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How to Programtically Include ASP.Net User Controls

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In the previous articles ASP.Net User Controls - 1 we discussed some highlights of writing ASP.Net user controls and we demonstrated how to write couple of simple UserControls. In that article we mentioned that UserControls can be programtically loaded in the web page. This article will discuss programtic inclusion of the UserControls. As you will see that this process is not a rocket science, thanks to ASP.Net framework. But there are some things that you need to be aware of and shall take into consideration.

Todos In Control Declaration

We have seen that a lot of users who have tried to programtically include UserControl on the web page, ran into some compile time and run time errors. And we are no exception to that kind of category of users. Although MS documentation has mentioned steps that need to be followed for programtica inclusion but still some of use skipped those steps.

  • Make sure that you specify the className attribute in @Control directive in .ascx file implementing your UserControl. What this means is that when you include the control in a web page and create an instance of it then you can refer to the control by its strong type name as specified in className attribute. If you don't specify this attribute, then framework appends _ascx to the class name of that control, defined in codebehind source file, and assigns it to the control. For example in our case we developed a UserControl named "SiteHeader". The declaration in the code behind file looks like
    public abstract class SiteHeader : System.Web.UI.UserControl
    												
    In this case, if you don't specify className attribute in @Control directive then page will load this control with strong name SiteHeader_ascx.
    This is one of the problems that people have run into. For example, when we tried to type case the user control to SiteHeader type, it failed. The reason was simple that it was created as type SiteHeader_ascx and not SiteHeader. So @Control in the control's ascx file should look something like this.
    <%@ Control Language="c#" AutoEventWireup="false"
     Codebehind="SiteHeader.ascx.cs" classname="SiteHeader"
     classname="SiteHeader" Inherits="ASPNet_App.Controls.SiteHeader">
    												
  • And then you need to follow the procedures for creation and implementation of actual control functionality. In our case we have defined two string properties for the SiteHeader contorl. These properties are used to specify the path for the images that need to be displayed in the control. at load time, in Page_Load event of the control, we check if the path for these images have been specified or not. If there is no path, then we skip the inclusion of asp:Image control. Here is the fragment of the code that we have used.
    private void Page_Load(object sender, System.EventArgs e)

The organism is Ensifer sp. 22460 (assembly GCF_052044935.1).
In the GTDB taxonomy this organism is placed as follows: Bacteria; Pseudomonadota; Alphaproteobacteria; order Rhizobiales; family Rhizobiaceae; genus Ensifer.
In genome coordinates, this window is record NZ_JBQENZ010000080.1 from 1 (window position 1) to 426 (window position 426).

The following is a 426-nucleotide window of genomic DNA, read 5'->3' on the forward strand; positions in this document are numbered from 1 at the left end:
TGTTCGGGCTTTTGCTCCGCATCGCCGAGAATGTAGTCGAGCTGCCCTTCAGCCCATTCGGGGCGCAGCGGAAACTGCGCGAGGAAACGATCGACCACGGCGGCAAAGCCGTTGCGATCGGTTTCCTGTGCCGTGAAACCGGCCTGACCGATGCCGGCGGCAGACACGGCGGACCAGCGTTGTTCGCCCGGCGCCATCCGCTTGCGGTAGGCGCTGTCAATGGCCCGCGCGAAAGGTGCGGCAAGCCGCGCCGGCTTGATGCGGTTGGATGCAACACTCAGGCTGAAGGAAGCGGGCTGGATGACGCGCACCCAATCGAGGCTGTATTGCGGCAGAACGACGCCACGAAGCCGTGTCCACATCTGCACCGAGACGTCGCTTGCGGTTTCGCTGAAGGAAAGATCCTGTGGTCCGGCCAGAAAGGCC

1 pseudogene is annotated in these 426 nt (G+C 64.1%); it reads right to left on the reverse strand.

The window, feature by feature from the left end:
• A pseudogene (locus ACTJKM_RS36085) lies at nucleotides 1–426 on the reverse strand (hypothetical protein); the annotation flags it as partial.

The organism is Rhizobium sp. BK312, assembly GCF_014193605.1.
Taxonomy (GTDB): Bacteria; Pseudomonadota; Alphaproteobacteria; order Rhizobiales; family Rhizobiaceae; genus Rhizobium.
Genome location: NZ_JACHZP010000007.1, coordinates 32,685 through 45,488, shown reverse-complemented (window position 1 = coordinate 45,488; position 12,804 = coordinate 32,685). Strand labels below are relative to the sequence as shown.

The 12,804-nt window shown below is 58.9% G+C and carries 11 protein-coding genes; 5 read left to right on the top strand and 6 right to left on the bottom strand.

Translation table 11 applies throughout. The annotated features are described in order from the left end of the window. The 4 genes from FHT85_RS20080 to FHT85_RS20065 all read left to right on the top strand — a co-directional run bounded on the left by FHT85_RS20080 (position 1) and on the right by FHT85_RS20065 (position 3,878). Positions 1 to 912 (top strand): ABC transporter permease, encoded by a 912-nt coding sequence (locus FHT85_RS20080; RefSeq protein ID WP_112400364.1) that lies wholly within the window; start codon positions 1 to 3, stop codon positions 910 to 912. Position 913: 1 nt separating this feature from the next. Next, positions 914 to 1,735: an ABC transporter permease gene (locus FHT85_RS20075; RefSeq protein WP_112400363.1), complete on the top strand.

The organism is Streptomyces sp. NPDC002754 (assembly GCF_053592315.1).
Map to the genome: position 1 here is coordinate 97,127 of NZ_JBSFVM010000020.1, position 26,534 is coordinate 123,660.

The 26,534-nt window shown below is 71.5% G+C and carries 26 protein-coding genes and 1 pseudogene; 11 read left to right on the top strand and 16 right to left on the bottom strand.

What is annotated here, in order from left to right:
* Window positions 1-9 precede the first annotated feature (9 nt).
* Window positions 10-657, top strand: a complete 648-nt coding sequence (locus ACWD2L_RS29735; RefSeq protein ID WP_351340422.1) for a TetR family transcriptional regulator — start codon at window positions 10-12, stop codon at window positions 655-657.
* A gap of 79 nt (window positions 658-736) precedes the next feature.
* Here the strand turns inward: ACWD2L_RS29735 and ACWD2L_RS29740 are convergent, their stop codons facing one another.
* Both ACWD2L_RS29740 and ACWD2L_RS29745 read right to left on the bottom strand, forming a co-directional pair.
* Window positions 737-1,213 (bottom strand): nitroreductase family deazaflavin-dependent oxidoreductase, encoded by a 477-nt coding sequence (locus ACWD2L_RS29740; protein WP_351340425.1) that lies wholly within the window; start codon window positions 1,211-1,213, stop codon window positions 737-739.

{
    	if (!IsPostBack)
    	{
    		// If the file path has been specified for left logo
    		// image then add a image control to the cell.
    		if (this.m_strLeftLogoImgPath.Length > 0)
    		{
    			//TODO: Check if the file path is valid or not.
    			System.Web.UI.WebControls.Image  leftLogoImg;
    			try
    			{
    				leftLogoImg = new System.Web.UI.WebControls.Image();
    				leftLogoImg.ImageUrl = this.m_strLeftLogoImgPath;
    				this.LeftLogoCell.Controls.Add(leftLogoImg);
    			}
    			catch (Exception ex)
    			{
    				Trace.Write(ex.Message);
    			}
    		}
    	}
    }												
    												

Todos In WebPage Loading UserControl

When you want to programtically include a UserControl in a web page, the steps are different than those followed for delarative inclusion of control in weg page.

  • For declarative inclusion of control in the page, you used @Register directive at the top of the page. But for programatic there is going to be a change. You will use @Reference directive. This directive takaes only one attribute, Page or Control. The value of this attribute specifies the file that contains the control or the page that this page should link to during dynamic compliation. This step is very important, otherwise your will get Compiler Error CS0246 indicating that class name or type not found.
    <%@ Reference Control="./controls/SiteHeader.ascx"%>
    												
  • If you have created your UserControl in a namespace different than the the web application, then you need to add using directive for that namespace if you don't wantt o use the fully qualified name for the control's type.
    using ASPNet_App.Controls;
    												 
  • And then the last step of actually loading the UserControl in the web page. In the Page_Load event for the page, call LoadControl method. This method is defined in System.Web.UI.TemplateControl class. And System.Web.UI.Page class inherits from Template class.
  • If LoadControl method succeeds, it loads the UserControl from the specified file and returns a reference to that control.
  • You can access the properties and methods of the loaded control from the reference returned on the previous step.
private void Page_Load(object sender, System.EventArgs e)
{
	if (!IsPostBack)
	{
		// Load the Header UserControl.
		Control hdrCtl = null;
		try
		{
			hdrCtl = LoadControl("./controls/SiteHeader.ascx");
			if (hdrCtl != null)
			{
				((SiteHeader)hdrCtl).LeftLogoImgPath = "..\\images\\ps_logo.gif";
				((SiteHeader)hdrCtl).RightLogoImgPath = "..\\images\\ps_name.gif";
				HeaderCtl.Controls.Add(hdrCtl);
			}
		}
		catch (Exception ex)
		{
			Trace.Write(ex.Message);
		}
	}
}										
										

If all the steps are followed correctly and the proper declarations have been included, then programtic inclusion of UserControl is pretty straight forward.

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